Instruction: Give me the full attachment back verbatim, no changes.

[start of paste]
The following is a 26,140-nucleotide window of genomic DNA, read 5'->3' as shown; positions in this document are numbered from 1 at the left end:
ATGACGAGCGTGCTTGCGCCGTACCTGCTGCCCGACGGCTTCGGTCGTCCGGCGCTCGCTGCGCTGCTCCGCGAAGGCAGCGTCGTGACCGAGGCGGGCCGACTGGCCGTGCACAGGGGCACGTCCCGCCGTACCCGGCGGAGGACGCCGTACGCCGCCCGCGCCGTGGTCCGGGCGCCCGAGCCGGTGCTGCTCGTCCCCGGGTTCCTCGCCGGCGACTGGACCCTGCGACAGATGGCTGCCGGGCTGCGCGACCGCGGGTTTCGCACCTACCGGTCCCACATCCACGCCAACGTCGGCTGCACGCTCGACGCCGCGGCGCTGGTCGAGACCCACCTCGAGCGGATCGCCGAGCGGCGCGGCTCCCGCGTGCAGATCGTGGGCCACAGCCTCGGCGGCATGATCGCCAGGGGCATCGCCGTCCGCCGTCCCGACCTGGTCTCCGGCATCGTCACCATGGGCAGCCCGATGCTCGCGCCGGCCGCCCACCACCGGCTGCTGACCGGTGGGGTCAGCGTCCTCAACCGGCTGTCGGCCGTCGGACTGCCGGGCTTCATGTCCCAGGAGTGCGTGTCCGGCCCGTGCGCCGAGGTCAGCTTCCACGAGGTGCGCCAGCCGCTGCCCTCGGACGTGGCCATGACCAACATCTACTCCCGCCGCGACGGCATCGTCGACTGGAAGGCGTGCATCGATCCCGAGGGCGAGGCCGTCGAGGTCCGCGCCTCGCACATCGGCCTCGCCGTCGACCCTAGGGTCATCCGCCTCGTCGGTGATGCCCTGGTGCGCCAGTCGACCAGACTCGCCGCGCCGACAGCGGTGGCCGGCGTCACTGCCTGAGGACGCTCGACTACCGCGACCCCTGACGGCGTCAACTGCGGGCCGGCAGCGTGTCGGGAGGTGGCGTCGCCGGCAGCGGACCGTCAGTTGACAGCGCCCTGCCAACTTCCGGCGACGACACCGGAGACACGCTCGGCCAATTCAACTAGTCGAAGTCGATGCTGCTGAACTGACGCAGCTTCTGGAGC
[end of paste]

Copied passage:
The following is a 26,140-nucleotide window of genomic DNA, read 5'->3' as shown; positions in this document are numbered from 1 at the left end:
ATGACGAGCGTGCTTGCGCCGTACCTGCTGCCCGACGGCTTCGGTCGTCCGGCGCTCGCTGCGCTGCTCCGCGAAGGCAGCGTCGTGACCGAGGCGGGCCGACTGGCCGTGCACAGGGGCACGTCCCGCCGTACCCGGCGGAGGACGCCGTACGCCGCCCGCGCCGTGGTCCGGGCGCCCGAGCCGGTGCTGCTCGTCCCCGGGTTCCTCGCCGGCGACTGGACCCTGCGACAGATGGCTGCCGGGCTGCGCGACCGCGGGTTTCGCACCTACCGGTCCCACATCCACGCCAACGTCGGCTGCACGCTCGACGCCGCGGCGCTGGTCGAGACCCACCTCGAGCGGATCGCCGAGCGGCGCGGCTCCCGCGTGCAGATCGTGGGCCACAGCCTCGGCGGCATGATCGCCAGGGGCATCGCCGTCCGCCGTCCCGACCTGGTCTCCGGCATCGTCACCATGGGCAGCCCGATGCTCGCGCCGGCCGCCCACCACCGGCTGCTGACCGGTGGGGTCAGCGTCCTCAACCGGCTGTCGGCCGTCGGACTGCCGGGCTTCATGTCCCAGGAGTGCGTGTCCGGCCCGTGCGCCGAGGTCAGCTTCCACGAGGTGCGCCAGCCGCTGCCCTCGGACGTGGCCATGACCAACATCTACTCCCGCCGCGACGGCATCGTCGACTGGAAGGCGTGCATCGATCCCGAGGGCGAGGCCGTCGAGGTCCGCGCCTCGCACATCGGCCTCGCCGTCGACCCTAGGGTCATCCGCCTCGTCGGTGATGCCCTGGTGCGCCAGTCGACCAGACTCGCCGCGCCGACAGCGGTGGCCGGCGTCACTGCCTGAGGACGCTCGACTACCGCGACCCCTGACGGCGTCAACTGCGGGCCGGCAGCGTGTCGGGAGGTGGCGTCGCCGGCAGCGGACCGTCAGTTGACAGCGCCCTGCCAACTTCCGGCGACGACACCGGAGACACGCTCGGCCAATTCAACTAGTCGAAGTCGATGCTGCTGAACTGACGCAGCTTCTGGAGC